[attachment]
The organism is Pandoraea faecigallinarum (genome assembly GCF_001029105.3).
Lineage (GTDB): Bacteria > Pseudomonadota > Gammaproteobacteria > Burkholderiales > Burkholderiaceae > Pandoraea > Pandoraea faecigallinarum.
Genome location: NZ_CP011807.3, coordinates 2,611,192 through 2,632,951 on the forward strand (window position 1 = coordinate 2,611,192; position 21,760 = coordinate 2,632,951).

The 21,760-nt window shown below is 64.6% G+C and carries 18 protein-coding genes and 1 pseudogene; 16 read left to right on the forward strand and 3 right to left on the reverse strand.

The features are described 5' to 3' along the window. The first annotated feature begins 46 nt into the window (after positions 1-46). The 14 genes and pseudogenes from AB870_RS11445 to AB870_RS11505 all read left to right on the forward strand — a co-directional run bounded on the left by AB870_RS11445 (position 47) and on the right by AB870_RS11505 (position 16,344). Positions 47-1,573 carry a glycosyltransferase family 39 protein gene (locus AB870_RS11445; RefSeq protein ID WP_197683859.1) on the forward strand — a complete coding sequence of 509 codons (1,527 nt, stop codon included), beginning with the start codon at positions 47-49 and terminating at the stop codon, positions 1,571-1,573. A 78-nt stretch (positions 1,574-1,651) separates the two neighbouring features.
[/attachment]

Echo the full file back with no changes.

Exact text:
The organism is Pandoraea faecigallinarum (genome assembly GCF_001029105.3).
Lineage (GTDB): Bacteria > Pseudomonadota > Gammaproteobacteria > Burkholderiales > Burkholderiaceae > Pandoraea > Pandoraea faecigallinarum.
Genome location: NZ_CP011807.3, coordinates 2,611,192 through 2,632,951 on the forward strand (window position 1 = coordinate 2,611,192; position 21,760 = coordinate 2,632,951).

The 21,760-nt window shown below is 64.6% G+C and carries 18 protein-coding genes and 1 pseudogene; 16 read left to right on the forward strand and 3 right to left on the reverse strand.

The features are described 5' to 3' along the window. The first annotated feature begins 46 nt into the window (after positions 1-46). The 14 genes and pseudogenes from AB870_RS11445 to AB870_RS11505 all read left to right on the forward strand — a co-directional run bounded on the left by AB870_RS11445 (position 47) and on the right by AB870_RS11505 (position 16,344). Positions 47-1,573 carry a glycosyltransferase family 39 protein gene (locus AB870_RS11445; RefSeq protein ID WP_197683859.1) on the forward strand — a complete coding sequence of 509 codons (1,527 nt, stop codon included), beginning with the start codon at positions 47-49 and terminating at the stop codon, positions 1,571-1,573. A 78-nt stretch (positions 1,574-1,651) separates the two neighbouring features.